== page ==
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And the explanation was enough to make me ok with it.

         XTO Price Paid







I think that most, if not all, the E TX Haynesville production goes through the Carthage Hub.  Not sure about volumes on the far south end of the E TX fairway.  Some LA gas along the state line is also transported to Carthage.


XTO Price for July is $3.42

XTO did you good for July, my Vine price was 3.21

CHK paid prices

Jan - $2.68 - $2.69 > 11/20 prod. date

Feb - $2.57 - $2.58 > 12/20    "       "

Mar - $2.42 - $2.43 > 1/21      "       "

Apr - $2.82 - $2.83 > 2/21      "        "

May - $2.65 - $2.66 > 3/21      "        "

Jun - $2.44 - $2.45 > 4/21       "        "

Jul - $2.77 - $2.78 > 5/21        "        "

Aug - $2.88 - $2.89 > 6/21      "         "

XCO paid prices

Jan - $2.55 - $2.56 > 11/20 prod. date

Feb - $2.51 - $2.52 > 12/20    "        "

Mar - $2.39 - $2.40 > 1/21     "         "

Apr - $2.90 - $2.91 > 2/21     "         "

May - $2.61 - $2.90 > 3/21    "         "

Jun - $2.22 - $2.23 > 4/21     "        "

Jul - $2.67- $2.69 > 5/21      "         "

Aug - $2.86- $2.88 > 6/21    "        "

(Bloomberg) 9/28/2021 -- Natural gas prices surged to a fresh seven-year high in the U.S. as the expiration of October options added momentum to a rally fueled by escalating concerns about tight winter supplies.

Gas for October delivery gained 11%, the biggest daily jump since February, settling at $5.706 per million British thermal units, a level not seen since early 2014. Traders were closing out bearish positions ahead of the expiration of October options and futures this week. Shares of gas producers also soared amid broader energy-market gains, with EQT Corp. up as much as 12% and Southwestern Energy Co. climbing 24%.

Prices for the heating and power-generation fuel are soaring globally with low stockpiles in Europe and Asia sparking fears of shortages as winter approaches. In the U.S., storm-related supply disruptions have compounded concerns about slow output growth as drillers heed investors’ calls for financial restraint, making it unlikely that shale producers will be able to bail out the rest of the world this winter.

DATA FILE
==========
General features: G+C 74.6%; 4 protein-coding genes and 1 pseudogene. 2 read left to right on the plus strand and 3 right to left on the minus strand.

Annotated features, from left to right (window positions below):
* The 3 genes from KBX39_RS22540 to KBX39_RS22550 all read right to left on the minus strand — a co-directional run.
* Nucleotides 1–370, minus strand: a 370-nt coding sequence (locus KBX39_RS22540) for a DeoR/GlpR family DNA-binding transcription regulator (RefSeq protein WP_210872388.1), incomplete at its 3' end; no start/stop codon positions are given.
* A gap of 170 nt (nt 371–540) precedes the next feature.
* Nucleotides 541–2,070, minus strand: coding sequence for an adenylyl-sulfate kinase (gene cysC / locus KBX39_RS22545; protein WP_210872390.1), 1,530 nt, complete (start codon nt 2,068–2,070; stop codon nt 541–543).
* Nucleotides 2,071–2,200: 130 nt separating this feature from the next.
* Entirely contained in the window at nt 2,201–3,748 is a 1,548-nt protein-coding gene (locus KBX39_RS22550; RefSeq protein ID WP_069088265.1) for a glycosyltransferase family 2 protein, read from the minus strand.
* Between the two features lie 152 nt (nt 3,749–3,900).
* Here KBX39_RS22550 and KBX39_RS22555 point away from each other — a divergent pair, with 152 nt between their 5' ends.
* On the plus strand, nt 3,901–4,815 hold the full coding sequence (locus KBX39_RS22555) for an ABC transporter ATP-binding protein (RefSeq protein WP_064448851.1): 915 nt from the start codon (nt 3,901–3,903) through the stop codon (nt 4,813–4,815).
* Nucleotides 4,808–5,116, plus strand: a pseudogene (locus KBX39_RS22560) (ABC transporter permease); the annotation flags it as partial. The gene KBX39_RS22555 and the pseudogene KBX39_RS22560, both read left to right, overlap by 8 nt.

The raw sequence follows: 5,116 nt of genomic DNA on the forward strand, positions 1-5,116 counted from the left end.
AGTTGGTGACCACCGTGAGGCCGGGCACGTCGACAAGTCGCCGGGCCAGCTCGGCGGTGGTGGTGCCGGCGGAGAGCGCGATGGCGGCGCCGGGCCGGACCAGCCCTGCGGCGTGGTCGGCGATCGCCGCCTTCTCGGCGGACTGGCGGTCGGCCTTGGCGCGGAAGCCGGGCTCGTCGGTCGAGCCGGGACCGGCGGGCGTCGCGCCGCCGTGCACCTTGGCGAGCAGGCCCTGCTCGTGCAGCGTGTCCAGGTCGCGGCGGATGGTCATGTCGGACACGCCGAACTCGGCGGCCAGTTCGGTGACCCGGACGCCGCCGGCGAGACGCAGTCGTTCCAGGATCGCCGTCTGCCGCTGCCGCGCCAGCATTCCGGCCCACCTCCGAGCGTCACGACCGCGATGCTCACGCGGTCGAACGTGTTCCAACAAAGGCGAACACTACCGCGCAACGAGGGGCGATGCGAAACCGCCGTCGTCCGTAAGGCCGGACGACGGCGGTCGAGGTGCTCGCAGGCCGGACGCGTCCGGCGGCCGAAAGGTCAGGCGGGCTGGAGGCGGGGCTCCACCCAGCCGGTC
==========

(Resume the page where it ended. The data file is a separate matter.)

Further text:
“The commodity is getting repriced in terms of its value,” said John Kilduff, founding partner at Again Capital. “There’s such a demand for it around the world.”

The premium for gas delivered in March versus April -- essentially a bet on how tight supplies of the fuel will be at end of winter -- has climbed to the highest for this time of year since 2005. U.S. gas stockpiles are 6.9% below the average for the past five years, government data show, and the nation is poised to send more cargoes of the fuel overseas as new export capacity comes online.

About 24% of gas production in the U.S. Gulf of Mexico is still shut after Hurricane Ida landed, according to the Bureau of Safety and Environmental Enforcement. Operations in the region are not expected to fully recover until next year.

With no major production increases seen for the next several months and export plants running close to full capacity on strong Europe and Asia demand, “the perception of a shortage can easily be a reality if we see a cold December,” says Dennis Kissler, a senior vice president at Bok Financial Securities. Still, the market may be poised for a “large correction” if U.S. temperatures move into seasonal norms, he adds.

Meanwhile, gas traders are paying increasingly more for options contracts to protect against a potential price surge this winter. Implied volatility -- a measure of how expensive options are -- has jumped to a record 107% on February contracts, up from 68% a month ago, according to exchange data compiled by Bloomberg.

NOTE:  A separate article this morning states $6.28.  I will correct the post once it is clear which price is correct.

The correct settlement price for October is $5.841 and the average monthly price through October is $3.445.

So what would be your guess that we should get paid on for month of October?  5.841 or 3.445?  

$3.445 is the average of the monthly settlement prices through October, so ten month average.  It has no relevance for the October monthly settlement price.  You should be paid based on some discount to the monthly price.  Since you have the monthly settlement prices to date, you could compare them to your royalty statement prices to see if the discount is the same over that period.  There may be some reasonably close correlation for gas sold at the same hub over that period.  Of course if you know your hub and can find the monthly price for it, you may get an even closer correlation than you do for the Henry Hub price.  For E TX gas, I'd look to the Carthage Hub for the best basis price for a particular month.

I've sent SWN/Indigo an email with my payment prices for the year versus Henry Hub asking why the inconsistency in percentage from month to month.  I highlighted that February was a 43% difference in payout versus the HH price.  I'll post their response once I get it.

I think the Carthage Hub is the better comparable for E TX Haynesville gas but I understand the focus on the Henry Hub as it has been the long time primary basis hub price nationally.  Other hubs post prices that are premiums (rarely) or discounts (more often than not) to the HH price.